By Ben D. Johnson, CCA, Product Marketing Manager
Straight lines rarely exist in nature, so when it comes to managing our fields, it only makes sense to identify the variability in our fields accurately.
Years ago, soil sampling was done by driving out to the field after harvest, getting samples from the high and low spots in the field, and a few in between. You’d send those samples off to the lab and when you got the results, you’d average those numbers together and set out to the fields with a flat rate. If you had a little foresight, maybe you’d scratch down a map of where you took the samples so you could see where there was an issue in case one of your samples seemed off.
Then, GPS technology became readily available, allowing us not only to record where we took samples but also to document the specific intervals across the field. We could then revisit the same areas time after time and watch the changes in the soil test values in those particular areas.
That was a good system; however, there were many situations where the straight lines of a grid pattern missed key topographical features and the soil test wasn’t quite as representative of the field as we’d like it to be.
Zone mapping and sampling have been around for almost as long as grid sampling, except the problem with those early renditions were that the zones weren’t very accurate. In the U.S., zone maps were typically created from the SSURGO soil maps that the government created to assess how much taxes they should charge a landowner. From about roughly the 1960s to the 1980s, these maps were hand-drawn. In some places, the maps are decently accurate. However, in many places, they leave a lot to be desired and are not precisely at the level of accuracy that you should base your precision ag program on.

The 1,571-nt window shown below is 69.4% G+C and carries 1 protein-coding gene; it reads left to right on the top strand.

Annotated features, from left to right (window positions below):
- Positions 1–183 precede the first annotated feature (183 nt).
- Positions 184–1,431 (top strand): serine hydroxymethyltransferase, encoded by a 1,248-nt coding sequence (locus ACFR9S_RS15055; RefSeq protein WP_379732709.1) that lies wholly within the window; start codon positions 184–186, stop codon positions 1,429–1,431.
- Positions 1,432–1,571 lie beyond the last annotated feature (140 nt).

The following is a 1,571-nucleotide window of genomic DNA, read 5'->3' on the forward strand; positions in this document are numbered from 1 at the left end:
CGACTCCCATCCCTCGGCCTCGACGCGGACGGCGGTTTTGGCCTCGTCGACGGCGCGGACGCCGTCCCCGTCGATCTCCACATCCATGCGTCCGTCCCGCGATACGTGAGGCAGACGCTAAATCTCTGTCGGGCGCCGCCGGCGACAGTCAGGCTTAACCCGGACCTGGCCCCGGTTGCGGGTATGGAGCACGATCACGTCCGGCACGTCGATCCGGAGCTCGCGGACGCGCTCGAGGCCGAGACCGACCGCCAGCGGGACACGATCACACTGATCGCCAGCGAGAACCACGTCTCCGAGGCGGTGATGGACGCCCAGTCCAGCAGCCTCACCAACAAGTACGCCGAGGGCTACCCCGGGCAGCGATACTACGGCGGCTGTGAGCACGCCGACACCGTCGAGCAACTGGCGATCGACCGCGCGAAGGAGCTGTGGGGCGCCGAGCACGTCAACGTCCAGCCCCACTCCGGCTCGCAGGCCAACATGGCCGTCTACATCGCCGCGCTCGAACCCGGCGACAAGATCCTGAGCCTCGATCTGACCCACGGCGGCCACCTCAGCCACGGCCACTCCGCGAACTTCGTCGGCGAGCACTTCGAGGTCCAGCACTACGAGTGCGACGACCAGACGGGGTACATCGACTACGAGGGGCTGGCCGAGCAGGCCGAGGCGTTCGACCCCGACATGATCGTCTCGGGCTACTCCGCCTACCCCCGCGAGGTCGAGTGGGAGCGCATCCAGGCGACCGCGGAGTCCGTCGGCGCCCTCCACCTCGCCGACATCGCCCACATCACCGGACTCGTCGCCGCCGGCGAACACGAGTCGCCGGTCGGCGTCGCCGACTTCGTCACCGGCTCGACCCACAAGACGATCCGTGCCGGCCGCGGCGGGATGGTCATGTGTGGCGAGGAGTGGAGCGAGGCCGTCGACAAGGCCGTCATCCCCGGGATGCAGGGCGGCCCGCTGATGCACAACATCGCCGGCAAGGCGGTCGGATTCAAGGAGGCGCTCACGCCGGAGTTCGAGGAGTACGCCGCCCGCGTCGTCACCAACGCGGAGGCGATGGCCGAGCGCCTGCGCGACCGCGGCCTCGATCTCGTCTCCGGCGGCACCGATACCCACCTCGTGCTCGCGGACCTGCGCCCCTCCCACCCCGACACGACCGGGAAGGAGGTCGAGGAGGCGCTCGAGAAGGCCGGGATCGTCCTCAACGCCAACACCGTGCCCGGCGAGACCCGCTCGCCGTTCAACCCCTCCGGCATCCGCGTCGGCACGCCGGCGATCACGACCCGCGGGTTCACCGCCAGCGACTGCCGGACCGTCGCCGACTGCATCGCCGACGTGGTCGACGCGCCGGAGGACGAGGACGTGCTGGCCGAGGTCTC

With advancements in satellite technology, imagery can be taken from peak biomass to create a zone map based on how the crop performs out in the field. These maps generally look very close to how the yield map will look after harvest. Yield maps, on the other hand, are created by the combine, which develops a pixel that is the size of the header that can be 20-30 feet or more across. High-resolution satellite imagery has a 5-meter resolution and provides a more detailed map of the field.
At Farmers Edge, we’ve recently enhanced this process even further by utilizing multiple data sources to create our Zone Maps. Historical imagery, in-season imagery, and elevation data are combined to create more detailed Zone Maps. Using this enhanced zoning method, you can better manage intricate variabilities more precisely and accurately.
We can then take those more elaborate zones and merge or dissolve them as we see fit through a conversation through agronomist and grower. The result is something the grower and their team of trusted advisors are going to use confidently. In tight commodity markets like this, the devil is in the details.
Utilizing in-season high-resolution satellite imagery helps guide Variable Rate (VR) applications for products such as fungicide that are based on the crop’s current performance. Waiting for a yield map would be too late; relying on purely historical data wouldn’t account for the unique conditions of the current growing season.
Talk to your local Farmers Edge representative today to learn more about VR product applications using our enhanced zoning capabilities.